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|Title:||The CRREL Hopkinson bar apparatus|
|Authors:||Dutta, Piyush K.|
Farrell, Dennis R.
Strain wave, stress wave
|Publisher:||Cold Regions Research and Engineering Laboratory (U.S.)|
Engineer Research and Development Center (U.S.)
|Series/Report no.:||Special report (Cold Regions Research and Engineering Laboratory (U.S.)) ; 87-24.|
Abstract: Most materials at low temperatures change their modulus and tend to become brittle. When using these materials in structural components that are likely to be subjected to impact it is important to understand their behavior at low temperatures under dynamic loading. The CRREL split Hopkinson Test Bar was designed and set up to conduct compressive strain rate tests (up to 1000 strains/s, i.e., in./in. per s) at low temperatures (down to -100°C). The results provide dynamic stress-strain relationships of materials at low temperatures by considering the transmission of the stress wave through a test specimen sandwiched between two elastic bars. The specimen is contained in a liquid-nitrogen-operated cooling environment. During the test an elastic striker impacts the bar; as a result a stress wave passes down the bar. At the specimen a part of the wave is reflected and the rest is transmitted to the second bar. Strain gauges mounted on the bars record the wave shapes, which are analyzed to obtain the dynamic stress-strain relationships. The test bars are 1-1/2 in. in diameter and each is 8 ft long. The apparatus is suitable for testing light metals, plastics, composites, rocks, ice, and frozen soil. The data acquisition and analysis system are completely automatic, using software developed at CRREL, so the system provides for a rapid and low-cost method for high strain rate behavior studies of materials.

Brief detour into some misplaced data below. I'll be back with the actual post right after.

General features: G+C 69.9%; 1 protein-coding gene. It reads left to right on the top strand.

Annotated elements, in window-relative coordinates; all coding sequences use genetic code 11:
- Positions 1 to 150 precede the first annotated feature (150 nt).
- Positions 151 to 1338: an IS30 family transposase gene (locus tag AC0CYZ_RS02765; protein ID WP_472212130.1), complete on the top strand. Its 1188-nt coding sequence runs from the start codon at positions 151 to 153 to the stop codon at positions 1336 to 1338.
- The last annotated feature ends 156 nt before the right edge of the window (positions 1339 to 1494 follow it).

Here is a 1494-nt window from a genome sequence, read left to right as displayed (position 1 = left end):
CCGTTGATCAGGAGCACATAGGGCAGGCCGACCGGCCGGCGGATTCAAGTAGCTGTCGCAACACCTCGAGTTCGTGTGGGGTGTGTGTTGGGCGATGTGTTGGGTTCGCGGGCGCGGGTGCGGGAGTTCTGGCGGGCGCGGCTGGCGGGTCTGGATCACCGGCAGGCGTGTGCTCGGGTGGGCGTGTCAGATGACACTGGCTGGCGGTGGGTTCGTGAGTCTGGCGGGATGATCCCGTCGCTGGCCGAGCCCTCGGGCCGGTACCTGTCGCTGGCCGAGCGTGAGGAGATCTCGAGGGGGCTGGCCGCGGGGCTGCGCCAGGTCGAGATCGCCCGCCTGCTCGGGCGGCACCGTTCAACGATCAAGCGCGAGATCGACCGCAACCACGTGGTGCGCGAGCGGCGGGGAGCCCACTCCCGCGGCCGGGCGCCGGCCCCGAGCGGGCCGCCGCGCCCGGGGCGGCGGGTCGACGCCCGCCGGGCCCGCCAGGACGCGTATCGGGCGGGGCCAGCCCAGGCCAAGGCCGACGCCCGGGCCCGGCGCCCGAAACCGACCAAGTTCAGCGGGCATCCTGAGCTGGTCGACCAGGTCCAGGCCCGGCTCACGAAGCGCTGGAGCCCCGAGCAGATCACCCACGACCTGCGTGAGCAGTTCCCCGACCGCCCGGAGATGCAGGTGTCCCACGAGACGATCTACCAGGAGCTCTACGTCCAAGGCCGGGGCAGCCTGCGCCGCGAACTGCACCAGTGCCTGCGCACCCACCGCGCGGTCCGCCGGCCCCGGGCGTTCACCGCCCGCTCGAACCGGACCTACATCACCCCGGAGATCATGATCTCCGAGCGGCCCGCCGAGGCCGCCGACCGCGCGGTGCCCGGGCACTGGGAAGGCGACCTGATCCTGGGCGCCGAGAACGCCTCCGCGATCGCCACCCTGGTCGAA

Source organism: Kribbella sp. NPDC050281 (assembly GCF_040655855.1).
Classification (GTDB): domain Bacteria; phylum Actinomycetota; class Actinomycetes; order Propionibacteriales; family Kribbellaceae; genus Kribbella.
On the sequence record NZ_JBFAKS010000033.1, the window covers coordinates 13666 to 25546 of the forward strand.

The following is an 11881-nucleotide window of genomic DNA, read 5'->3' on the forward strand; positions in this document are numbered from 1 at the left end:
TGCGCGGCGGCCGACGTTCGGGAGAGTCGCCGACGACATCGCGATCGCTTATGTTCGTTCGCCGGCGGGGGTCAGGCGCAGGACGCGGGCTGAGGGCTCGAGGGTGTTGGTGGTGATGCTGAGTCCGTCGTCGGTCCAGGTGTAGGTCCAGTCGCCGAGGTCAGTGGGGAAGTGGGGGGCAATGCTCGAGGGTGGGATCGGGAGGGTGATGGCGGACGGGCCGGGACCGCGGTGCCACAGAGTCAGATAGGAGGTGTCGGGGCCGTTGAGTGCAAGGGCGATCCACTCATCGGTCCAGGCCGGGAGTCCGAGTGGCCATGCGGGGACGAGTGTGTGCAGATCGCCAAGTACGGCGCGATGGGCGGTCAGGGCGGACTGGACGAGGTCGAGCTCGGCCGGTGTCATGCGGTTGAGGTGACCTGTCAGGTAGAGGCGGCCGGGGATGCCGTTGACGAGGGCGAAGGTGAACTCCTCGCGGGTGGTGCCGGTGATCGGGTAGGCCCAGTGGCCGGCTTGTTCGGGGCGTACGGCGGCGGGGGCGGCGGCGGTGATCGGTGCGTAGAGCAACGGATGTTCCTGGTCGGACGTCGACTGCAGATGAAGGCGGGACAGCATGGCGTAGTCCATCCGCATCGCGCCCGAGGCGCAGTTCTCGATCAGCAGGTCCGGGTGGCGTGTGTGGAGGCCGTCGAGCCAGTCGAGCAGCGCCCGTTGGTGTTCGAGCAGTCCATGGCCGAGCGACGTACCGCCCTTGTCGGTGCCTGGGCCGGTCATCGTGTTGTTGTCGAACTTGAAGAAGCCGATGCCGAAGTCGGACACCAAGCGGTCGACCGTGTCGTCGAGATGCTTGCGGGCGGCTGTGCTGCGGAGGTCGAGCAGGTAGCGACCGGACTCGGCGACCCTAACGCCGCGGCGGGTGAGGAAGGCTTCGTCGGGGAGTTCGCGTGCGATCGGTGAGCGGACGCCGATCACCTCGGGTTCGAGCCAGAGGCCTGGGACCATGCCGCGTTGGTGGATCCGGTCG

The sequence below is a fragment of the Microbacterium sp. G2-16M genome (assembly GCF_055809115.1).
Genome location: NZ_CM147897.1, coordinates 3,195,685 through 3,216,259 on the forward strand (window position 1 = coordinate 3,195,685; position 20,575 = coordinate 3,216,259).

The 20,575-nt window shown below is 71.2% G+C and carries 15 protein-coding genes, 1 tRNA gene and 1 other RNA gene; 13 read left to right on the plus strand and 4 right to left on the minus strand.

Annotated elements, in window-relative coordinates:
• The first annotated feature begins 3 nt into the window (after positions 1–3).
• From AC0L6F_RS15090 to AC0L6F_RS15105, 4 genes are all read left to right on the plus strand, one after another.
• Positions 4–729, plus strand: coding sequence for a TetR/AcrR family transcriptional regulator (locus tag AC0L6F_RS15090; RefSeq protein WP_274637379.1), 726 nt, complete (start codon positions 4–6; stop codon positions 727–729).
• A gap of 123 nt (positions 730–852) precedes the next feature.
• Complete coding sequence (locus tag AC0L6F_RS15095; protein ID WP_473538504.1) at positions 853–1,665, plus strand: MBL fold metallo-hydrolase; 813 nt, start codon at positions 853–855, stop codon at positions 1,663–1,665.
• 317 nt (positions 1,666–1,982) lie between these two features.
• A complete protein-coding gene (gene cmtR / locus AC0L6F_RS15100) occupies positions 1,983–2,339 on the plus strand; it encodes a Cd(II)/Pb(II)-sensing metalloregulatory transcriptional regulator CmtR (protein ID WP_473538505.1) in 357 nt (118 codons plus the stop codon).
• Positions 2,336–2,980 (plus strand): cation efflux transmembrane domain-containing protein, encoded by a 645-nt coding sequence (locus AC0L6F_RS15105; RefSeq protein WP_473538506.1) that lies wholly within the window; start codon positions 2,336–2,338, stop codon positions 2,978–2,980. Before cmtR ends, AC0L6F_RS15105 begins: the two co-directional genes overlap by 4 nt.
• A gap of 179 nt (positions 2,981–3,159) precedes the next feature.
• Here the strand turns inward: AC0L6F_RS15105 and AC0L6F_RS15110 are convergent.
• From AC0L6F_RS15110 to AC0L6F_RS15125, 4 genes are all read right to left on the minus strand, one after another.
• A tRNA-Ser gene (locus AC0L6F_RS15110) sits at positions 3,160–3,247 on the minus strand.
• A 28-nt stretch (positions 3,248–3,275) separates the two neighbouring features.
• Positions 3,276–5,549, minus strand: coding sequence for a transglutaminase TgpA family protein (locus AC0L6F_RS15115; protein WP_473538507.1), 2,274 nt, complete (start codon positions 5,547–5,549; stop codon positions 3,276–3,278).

|Rights:||Approved for public release; distribution is unlimited.|
|Appears in Collections:||Special Report|
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|SR-87-24.pdf||6.2 MB||Adobe PDF|